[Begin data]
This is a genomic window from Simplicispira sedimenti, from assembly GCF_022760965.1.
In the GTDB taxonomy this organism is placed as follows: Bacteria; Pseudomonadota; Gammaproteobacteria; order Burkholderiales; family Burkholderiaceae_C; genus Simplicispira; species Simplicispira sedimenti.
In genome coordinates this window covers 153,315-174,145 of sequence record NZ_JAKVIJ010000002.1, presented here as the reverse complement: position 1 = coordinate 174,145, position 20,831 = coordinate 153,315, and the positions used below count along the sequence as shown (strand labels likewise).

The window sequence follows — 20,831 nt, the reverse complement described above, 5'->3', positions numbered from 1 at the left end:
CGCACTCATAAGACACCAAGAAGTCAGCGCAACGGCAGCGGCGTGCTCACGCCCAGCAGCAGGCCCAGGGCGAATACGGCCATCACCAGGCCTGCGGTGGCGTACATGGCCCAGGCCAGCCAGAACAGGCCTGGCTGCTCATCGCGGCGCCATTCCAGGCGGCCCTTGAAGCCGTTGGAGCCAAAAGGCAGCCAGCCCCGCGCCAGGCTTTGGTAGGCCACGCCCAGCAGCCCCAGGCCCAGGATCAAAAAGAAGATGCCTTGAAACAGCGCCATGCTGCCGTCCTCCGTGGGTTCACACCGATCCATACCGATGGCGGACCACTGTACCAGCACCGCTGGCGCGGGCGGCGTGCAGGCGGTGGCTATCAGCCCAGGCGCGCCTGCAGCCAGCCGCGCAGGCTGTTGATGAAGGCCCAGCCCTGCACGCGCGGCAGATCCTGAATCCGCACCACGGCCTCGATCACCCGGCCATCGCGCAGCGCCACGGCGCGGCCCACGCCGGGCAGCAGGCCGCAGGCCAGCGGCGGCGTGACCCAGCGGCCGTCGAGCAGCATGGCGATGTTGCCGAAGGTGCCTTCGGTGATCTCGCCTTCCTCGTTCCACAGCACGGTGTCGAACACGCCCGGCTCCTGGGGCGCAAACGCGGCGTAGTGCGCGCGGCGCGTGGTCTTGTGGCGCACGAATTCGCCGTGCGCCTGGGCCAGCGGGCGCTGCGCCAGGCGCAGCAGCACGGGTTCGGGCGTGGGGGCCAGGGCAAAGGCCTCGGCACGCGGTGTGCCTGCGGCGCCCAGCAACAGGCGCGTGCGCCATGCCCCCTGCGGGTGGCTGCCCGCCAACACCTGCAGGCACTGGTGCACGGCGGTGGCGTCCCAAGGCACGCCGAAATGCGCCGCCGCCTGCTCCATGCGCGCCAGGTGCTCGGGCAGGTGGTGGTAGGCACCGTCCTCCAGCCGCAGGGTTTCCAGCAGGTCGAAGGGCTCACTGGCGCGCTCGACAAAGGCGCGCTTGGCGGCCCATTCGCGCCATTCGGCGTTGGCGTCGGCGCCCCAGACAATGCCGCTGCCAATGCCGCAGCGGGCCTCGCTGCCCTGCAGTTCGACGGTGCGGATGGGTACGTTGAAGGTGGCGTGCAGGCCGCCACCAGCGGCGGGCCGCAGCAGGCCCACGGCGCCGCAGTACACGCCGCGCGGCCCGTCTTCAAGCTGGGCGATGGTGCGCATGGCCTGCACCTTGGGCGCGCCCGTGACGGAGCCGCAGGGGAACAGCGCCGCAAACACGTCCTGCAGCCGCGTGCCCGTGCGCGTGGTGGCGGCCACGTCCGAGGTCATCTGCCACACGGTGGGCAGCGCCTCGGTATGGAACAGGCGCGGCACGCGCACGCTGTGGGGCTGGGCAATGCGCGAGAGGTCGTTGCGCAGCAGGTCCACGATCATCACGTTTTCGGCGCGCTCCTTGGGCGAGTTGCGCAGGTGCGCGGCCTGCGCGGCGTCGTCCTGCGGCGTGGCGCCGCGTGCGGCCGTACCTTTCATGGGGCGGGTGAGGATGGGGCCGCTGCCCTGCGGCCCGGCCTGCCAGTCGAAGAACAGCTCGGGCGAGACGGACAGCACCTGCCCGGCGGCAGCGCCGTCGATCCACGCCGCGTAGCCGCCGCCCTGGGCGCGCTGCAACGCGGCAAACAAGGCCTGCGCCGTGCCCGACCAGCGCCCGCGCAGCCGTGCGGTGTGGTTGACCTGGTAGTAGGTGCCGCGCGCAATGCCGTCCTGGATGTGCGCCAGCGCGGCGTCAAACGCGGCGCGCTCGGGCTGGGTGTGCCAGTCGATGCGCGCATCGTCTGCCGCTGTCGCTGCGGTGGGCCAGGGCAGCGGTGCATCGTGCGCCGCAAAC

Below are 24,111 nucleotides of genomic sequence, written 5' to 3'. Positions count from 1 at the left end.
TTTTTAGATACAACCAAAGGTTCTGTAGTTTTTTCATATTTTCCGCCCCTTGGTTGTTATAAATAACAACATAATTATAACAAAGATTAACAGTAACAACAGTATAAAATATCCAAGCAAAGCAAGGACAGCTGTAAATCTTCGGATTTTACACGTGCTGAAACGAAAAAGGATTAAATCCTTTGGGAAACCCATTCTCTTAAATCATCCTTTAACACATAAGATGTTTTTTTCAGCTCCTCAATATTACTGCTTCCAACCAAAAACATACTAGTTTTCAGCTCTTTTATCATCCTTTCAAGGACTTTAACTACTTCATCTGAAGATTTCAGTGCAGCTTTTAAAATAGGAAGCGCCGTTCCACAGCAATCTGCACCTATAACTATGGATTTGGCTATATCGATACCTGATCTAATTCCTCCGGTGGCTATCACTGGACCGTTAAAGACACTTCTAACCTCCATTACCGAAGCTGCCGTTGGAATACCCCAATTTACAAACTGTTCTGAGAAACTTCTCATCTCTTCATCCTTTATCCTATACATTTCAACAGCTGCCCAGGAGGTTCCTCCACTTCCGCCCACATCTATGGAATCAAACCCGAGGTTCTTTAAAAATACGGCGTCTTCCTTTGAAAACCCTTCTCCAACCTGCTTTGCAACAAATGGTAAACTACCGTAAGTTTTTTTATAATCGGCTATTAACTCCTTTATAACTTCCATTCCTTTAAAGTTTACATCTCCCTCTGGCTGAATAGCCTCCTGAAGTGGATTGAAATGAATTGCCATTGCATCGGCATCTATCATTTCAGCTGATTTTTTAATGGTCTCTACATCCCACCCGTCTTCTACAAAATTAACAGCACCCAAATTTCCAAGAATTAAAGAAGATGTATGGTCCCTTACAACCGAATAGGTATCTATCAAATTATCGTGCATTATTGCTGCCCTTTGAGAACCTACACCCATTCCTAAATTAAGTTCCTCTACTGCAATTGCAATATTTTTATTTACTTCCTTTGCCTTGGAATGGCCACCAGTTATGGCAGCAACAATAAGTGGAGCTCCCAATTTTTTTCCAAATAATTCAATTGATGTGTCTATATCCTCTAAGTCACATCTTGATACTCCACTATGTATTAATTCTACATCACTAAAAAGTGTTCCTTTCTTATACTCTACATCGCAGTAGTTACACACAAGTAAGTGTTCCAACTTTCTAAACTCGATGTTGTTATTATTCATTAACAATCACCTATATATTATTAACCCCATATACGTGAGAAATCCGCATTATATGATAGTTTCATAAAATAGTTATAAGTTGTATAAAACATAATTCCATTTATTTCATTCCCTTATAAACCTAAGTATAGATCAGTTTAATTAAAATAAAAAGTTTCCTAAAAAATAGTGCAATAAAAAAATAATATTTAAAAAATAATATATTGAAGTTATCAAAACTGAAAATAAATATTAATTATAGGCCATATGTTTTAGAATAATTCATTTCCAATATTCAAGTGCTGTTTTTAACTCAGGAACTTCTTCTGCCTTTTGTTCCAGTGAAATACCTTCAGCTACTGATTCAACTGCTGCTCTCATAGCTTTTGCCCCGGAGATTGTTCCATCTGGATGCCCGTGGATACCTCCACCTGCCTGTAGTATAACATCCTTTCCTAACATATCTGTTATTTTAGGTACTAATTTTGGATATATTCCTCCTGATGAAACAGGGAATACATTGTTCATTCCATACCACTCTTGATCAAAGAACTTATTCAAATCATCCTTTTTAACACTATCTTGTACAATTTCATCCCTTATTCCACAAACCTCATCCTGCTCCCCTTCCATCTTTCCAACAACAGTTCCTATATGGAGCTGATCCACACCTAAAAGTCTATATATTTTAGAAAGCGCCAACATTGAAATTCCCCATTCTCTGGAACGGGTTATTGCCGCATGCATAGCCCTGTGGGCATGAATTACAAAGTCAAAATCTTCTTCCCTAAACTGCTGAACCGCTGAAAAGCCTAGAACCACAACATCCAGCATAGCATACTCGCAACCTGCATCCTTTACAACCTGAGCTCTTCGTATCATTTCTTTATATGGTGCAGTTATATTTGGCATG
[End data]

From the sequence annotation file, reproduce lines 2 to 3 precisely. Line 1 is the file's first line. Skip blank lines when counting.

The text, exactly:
In the GTDB taxonomy this organism is placed as follows: Bacteria; Pseudomonadota; Gammaproteobacteria; order Burkholderiales; family Burkholderiaceae_C; genus Simplicispira; species Simplicispira sedimenti.
In genome coordinates this window covers 153,315-174,145 of sequence record NZ_JAKVIJ010000002.1, presented here as the reverse complement: position 1 = coordinate 174,145, position 20,831 = coordinate 153,315, and the positions used below count along the sequence as shown (strand labels likewise).